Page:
‘Argentina, 1985’ movie review: Argentina’s Oscar entrant is a timely reminder of the spirit of democracy

With an unusual screenplay for a legal drama, investing performances, and thoughtful use of music, the Oscar-nominated ‘Argentina, 1985’ is a look back at history that reminds the need for perseverance against the horrors of fascism

Updated - March 10, 2023 08:41 pm IST

Published - March 10, 2023 05:30 pm IST

Ricardo Darín, Peter Lanzani in a still from ‘Argentina, 1985’

Ricardo Darín, Peter Lanzani in a still from ‘Argentina, 1985’ | Photo Credit: Prime Video

They say that the fight is not in emerging victorious at the end of a battle, but in standing up after every battle, to once again put up a fight. Democracy needs that perseverance as well; while the fight to establish democracy is one thing, democracy fights for itself since birth and for eternity. At a time when democracies all around the world are facing new and old enemies, the Spanish political drama Argentina, 1985 is a look back at history that reminds the need for that perseverance against the horrors of fascism. The famous ‘Trial of the Juntas’ that happened in Argentina in the ‘80s, after the seven-year-long military dictatorship ended and democracy was established in 1983, is the precedent that is shown here.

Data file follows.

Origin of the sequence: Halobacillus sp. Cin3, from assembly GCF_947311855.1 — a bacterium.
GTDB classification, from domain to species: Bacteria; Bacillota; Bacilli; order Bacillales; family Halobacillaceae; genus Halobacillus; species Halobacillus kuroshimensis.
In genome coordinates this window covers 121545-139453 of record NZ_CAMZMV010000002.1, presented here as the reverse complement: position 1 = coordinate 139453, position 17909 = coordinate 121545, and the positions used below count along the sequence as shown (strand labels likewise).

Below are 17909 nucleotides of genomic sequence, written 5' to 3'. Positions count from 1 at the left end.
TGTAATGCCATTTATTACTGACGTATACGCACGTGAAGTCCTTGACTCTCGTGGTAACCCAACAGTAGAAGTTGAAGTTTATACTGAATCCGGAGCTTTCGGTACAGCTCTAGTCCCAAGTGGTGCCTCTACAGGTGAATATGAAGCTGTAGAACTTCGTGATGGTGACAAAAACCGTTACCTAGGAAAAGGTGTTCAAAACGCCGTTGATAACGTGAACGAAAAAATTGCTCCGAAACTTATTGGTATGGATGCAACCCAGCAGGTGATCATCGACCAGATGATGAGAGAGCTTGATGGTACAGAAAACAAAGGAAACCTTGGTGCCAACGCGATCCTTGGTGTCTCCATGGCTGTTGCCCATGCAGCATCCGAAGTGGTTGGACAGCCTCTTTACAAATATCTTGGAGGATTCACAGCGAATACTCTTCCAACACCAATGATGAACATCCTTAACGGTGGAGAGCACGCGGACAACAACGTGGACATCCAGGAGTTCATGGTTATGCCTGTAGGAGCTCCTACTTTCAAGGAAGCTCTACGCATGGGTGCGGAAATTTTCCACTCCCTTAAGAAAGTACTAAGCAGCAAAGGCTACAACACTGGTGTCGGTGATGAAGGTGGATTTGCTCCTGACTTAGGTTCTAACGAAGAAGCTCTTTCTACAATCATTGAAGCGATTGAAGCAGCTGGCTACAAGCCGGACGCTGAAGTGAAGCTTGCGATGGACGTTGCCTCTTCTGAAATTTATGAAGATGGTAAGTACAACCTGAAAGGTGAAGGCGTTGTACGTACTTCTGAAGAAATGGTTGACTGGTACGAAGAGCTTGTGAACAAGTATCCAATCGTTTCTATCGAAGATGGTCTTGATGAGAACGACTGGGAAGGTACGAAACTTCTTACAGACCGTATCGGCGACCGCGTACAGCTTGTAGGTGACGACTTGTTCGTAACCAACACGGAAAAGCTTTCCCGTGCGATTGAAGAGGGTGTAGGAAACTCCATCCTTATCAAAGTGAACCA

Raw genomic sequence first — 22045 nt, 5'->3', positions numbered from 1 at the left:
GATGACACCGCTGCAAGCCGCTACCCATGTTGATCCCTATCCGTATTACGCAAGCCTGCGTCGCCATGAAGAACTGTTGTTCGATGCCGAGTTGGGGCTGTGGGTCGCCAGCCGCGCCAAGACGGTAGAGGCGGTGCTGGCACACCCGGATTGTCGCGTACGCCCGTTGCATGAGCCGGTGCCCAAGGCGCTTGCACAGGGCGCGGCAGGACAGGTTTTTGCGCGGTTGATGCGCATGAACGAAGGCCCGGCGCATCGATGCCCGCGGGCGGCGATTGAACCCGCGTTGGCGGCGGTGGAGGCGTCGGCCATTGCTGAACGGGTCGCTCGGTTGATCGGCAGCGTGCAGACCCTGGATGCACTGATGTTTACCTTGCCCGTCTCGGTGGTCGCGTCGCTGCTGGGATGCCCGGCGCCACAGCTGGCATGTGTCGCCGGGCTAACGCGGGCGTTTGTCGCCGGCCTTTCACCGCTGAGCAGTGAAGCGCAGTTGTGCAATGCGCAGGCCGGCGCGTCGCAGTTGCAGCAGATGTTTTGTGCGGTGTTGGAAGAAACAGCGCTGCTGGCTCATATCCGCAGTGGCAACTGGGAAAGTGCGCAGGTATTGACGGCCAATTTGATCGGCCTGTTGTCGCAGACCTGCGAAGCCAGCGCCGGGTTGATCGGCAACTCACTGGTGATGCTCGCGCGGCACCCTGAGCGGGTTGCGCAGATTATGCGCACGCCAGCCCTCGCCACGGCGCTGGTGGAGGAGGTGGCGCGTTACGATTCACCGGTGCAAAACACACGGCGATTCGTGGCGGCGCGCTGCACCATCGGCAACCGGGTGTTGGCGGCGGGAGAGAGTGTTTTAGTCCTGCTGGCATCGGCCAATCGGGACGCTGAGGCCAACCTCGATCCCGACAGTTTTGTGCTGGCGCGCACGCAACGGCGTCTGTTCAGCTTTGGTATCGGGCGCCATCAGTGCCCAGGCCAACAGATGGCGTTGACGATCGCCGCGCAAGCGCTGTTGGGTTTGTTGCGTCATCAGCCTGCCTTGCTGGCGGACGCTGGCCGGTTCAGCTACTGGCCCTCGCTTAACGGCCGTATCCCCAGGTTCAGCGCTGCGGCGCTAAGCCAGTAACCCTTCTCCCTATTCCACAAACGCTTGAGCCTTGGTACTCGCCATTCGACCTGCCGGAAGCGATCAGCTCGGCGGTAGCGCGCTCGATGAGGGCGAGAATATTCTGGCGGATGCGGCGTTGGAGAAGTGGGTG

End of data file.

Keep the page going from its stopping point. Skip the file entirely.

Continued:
Argentina, 1985 (Spanish)
Director: Santiago Mitre
Cast: Ricardo Darín, Peter Lanzani, Alejandra Flechner, Norman Briski
Runtime: 140 minutes
Storyline: At a time when the young democracy is still facing the aftereffects of a civil war and a military coup, National prosecutor Julio Strassera is tasked with prosecuting a case against the top military commanders for greusome crimes against humanity

Seven months after establishing the government, Lieutenant General Jorge Rafael Videla and several other commanders of the military are made to stand trial in a civilian court for several crimes against humanity, including kidnapping, mass torture, sexual assault, and murder of innocent men and women during the years of the coup. The Federal Court of Appeals’ sole prosecutor Julio César Strassera (Ricardo Darín) and his deputy Luis Moreno Ocampo (Peter Lanzani) are faced with the mountainous challenge of prosecuting the case against the Juntas when there’s palpable unrest in the air and a lack of faith from many in the elected government. The pressure of prosecuting a case that can change the fate of a country aside, they also need to wage a battle outside the courtroom, against the men of the defendants and people who sympathise with the military and are made to believe that the guerrillas were only real enemies.

Argentina, 1985 is not a typical courtroom drama. Even if the proceedings inside the court are what the individual sequences are resulting in, it’s more about what happens outside the courts, where persons of law are not allowed to be so. Remember, this is at a time when even the legitimacy of the civilian court is being questioned. Through its very setting, the film shows how even after the birth of the people’s government, the shadow that fascism casts loom large over the country. The very introduction to Strassera paints him as a vulnerable, nervous man who knows that the risks involved in going to trial against a military that the government might secretly be in bed with will be far more devastating than just a threat to his life.